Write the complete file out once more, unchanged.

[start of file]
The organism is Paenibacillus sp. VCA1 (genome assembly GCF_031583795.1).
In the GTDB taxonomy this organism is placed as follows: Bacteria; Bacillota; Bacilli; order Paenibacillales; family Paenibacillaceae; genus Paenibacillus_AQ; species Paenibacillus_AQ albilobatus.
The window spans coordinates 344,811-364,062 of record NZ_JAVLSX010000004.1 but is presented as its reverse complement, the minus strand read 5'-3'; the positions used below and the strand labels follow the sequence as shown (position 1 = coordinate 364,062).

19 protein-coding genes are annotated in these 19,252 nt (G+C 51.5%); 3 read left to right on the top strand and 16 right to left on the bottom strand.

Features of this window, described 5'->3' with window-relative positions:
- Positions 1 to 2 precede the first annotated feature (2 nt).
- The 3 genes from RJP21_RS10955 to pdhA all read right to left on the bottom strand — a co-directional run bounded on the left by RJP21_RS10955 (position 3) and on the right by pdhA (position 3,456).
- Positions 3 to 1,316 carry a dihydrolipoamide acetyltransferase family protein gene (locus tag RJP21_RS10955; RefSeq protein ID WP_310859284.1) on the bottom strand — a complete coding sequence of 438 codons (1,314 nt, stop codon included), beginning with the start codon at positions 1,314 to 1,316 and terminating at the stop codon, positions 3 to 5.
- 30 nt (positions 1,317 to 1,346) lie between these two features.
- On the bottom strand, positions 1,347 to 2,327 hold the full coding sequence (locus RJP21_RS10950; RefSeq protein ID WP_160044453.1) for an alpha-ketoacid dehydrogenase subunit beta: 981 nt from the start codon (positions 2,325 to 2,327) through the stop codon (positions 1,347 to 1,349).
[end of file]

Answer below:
The organism is Paenibacillus sp. VCA1 (genome assembly GCF_031583795.1).
In the GTDB taxonomy this organism is placed as follows: Bacteria; Bacillota; Bacilli; order Paenibacillales; family Paenibacillaceae; genus Paenibacillus_AQ; species Paenibacillus_AQ albilobatus.
The window spans coordinates 344,811-364,062 of record NZ_JAVLSX010000004.1 but is presented as its reverse complement, the minus strand read 5'-3'; the positions used below and the strand labels follow the sequence as shown (position 1 = coordinate 364,062).

19 protein-coding genes are annotated in these 19,252 nt (G+C 51.5%); 3 read left to right on the top strand and 16 right to left on the bottom strand.

Features of this window, described 5'->3' with window-relative positions:
- Positions 1 to 2 precede the first annotated feature (2 nt).
- The 3 genes from RJP21_RS10955 to pdhA all read right to left on the bottom strand — a co-directional run bounded on the left by RJP21_RS10955 (position 3) and on the right by pdhA (position 3,456).
- Positions 3 to 1,316 carry a dihydrolipoamide acetyltransferase family protein gene (locus tag RJP21_RS10955; RefSeq protein ID WP_310859284.1) on the bottom strand — a complete coding sequence of 438 codons (1,314 nt, stop codon included), beginning with the start codon at positions 1,314 to 1,316 and terminating at the stop codon, positions 3 to 5.
- 30 nt (positions 1,317 to 1,346) lie between these two features.
- On the bottom strand, positions 1,347 to 2,327 hold the full coding sequence (locus RJP21_RS10950; RefSeq protein ID WP_160044453.1) for an alpha-ketoacid dehydrogenase subunit beta: 981 nt from the start codon (positions 2,325 to 2,327) through the stop codon (positions 1,347 to 1,349).